No Health without Mental Health

Meet Cathy, one of our health educators at CK Public Health

At CK Public Health we believe, “there is no health without mental health.”

The events over the past few months have brought many issues to the surface. Constant information overload, disruptions to daily activities, and changes to how we interact socially have increased stress for everyone. As the situation in Chatham-Kent continues to evolve and new sources of stress emerge, we thought it would be a good time to introduce you to Cathy.

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Cathy is one of CK Public Health’s health educators working in mental health promotion. Cathy’s role focuses on enhancing community well-being and building on strengths, such as resilience, coping skills, healthy relationships, and community belonging. She also works with community organizations and service providers to coordinate programs and raise awareness about mental health across the lifespan.

“Since the pandemic, I have been working from home to support my family because my son is immunocompromised. So I understand how changes to routine can affect the mental health of families and parents/caregivers.”


“I’ve seen firsthand how the abrupt changes to all social activities have affected my teenage sons. Although they have ways to connect with friends online, they are still affected by the loss of proms, graduations, post-secondary opportunities, and employment. It’s been tough, but we try to keep communication open as a family. We talk regularly about what we see on the news and what is worrying us. But we know many people do not have the same support.”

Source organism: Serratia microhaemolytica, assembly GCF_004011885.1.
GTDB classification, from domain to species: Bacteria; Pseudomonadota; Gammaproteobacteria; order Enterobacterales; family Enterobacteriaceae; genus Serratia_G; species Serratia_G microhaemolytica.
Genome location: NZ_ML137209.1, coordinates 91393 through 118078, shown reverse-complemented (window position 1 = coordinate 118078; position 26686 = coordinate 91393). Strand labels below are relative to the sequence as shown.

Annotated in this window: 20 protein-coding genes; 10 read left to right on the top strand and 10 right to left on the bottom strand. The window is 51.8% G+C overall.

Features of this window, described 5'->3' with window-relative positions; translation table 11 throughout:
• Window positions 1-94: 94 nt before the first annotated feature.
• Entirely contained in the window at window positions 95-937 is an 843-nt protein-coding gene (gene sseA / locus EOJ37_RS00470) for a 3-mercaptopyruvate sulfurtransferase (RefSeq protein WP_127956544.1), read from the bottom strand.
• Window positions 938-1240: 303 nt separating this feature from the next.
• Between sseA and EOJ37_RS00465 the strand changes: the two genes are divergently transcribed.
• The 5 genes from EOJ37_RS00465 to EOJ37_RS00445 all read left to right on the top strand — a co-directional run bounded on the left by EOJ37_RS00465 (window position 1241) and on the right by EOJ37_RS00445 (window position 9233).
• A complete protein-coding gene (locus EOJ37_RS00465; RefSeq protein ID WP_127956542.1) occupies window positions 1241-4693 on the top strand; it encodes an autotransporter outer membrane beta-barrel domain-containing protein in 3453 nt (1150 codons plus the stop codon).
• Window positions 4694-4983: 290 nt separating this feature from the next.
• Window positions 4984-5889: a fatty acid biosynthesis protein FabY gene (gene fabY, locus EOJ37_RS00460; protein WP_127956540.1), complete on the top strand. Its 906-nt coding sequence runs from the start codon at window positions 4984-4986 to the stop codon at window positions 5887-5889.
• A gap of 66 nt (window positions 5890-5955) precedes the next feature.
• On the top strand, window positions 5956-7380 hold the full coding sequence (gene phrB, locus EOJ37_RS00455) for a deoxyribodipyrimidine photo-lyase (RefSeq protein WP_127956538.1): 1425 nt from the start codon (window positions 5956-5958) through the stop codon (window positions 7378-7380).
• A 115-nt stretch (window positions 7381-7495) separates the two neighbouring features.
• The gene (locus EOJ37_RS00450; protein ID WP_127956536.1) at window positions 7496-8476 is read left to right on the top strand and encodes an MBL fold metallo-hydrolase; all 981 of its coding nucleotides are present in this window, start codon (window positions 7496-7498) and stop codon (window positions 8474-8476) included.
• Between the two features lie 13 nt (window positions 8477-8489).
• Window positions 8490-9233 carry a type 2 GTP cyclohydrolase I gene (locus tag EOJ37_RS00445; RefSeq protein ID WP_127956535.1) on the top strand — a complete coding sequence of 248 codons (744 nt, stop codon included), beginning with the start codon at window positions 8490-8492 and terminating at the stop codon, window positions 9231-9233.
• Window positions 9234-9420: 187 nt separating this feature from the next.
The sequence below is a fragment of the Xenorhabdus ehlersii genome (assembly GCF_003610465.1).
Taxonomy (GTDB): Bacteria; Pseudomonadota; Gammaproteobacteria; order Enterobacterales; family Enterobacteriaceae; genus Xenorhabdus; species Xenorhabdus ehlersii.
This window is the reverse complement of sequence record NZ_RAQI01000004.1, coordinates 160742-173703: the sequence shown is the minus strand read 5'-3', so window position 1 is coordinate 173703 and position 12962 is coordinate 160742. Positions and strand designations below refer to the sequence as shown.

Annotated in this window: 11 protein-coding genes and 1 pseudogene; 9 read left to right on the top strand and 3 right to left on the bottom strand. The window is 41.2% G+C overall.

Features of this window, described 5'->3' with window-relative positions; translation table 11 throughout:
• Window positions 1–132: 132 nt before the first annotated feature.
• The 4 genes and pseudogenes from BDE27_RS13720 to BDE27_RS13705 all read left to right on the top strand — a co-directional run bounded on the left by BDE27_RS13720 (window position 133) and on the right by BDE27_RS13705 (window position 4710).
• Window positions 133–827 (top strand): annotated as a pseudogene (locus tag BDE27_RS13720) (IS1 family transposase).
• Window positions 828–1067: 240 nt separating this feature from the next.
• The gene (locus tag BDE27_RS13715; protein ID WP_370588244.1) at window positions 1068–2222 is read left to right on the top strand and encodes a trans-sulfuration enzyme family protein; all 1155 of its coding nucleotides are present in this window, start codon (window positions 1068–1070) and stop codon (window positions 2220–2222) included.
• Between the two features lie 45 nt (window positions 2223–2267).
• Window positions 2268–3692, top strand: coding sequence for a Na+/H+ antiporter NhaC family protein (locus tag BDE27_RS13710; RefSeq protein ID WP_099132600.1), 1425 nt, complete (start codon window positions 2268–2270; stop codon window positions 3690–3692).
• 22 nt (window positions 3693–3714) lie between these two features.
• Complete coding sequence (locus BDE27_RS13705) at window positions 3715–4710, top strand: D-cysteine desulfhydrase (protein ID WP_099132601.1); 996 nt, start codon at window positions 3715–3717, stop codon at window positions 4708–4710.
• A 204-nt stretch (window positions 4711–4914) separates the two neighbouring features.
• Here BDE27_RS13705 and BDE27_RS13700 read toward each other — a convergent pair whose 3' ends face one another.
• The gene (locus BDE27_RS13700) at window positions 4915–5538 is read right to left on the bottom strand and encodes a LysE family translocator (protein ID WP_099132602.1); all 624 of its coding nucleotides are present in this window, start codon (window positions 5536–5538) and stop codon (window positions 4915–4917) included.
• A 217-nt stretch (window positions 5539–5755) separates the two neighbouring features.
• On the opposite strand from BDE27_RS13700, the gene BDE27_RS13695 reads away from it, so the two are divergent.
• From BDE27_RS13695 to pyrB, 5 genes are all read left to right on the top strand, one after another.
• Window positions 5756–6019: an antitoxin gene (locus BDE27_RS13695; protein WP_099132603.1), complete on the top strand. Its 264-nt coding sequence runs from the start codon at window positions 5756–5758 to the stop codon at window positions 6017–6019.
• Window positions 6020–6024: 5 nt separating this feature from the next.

Both in her role at CK Public Health and outside of work, Cathy and her family are courageous advocates for reducing stigma around mental health.

Even though one in five people in CK experience a mental health issue, mental illness continues to be met with widespread stigma. “Stigma is one of the most common reasons people with mental health issues do not get the help they need. Reducing stigma will help those with mental health issues be treated with respect and dignity.”

“It’s a big job that requires collective action from everyone in our community.” Cathy says one of the simplest things we can do to reduce stigma is use person-first language and be mindful when talking about mental health.

Before her career in public health, Cathy was an elementary school principal. “Education is my background and mental health is very important to me personally. Promoting mental health and wellness in my community brings both of my passions together. That is why I choose to work in public health.”

For resources to help cope with stress and uncertainty during these difficult times, please visit our Mental Health Hub.

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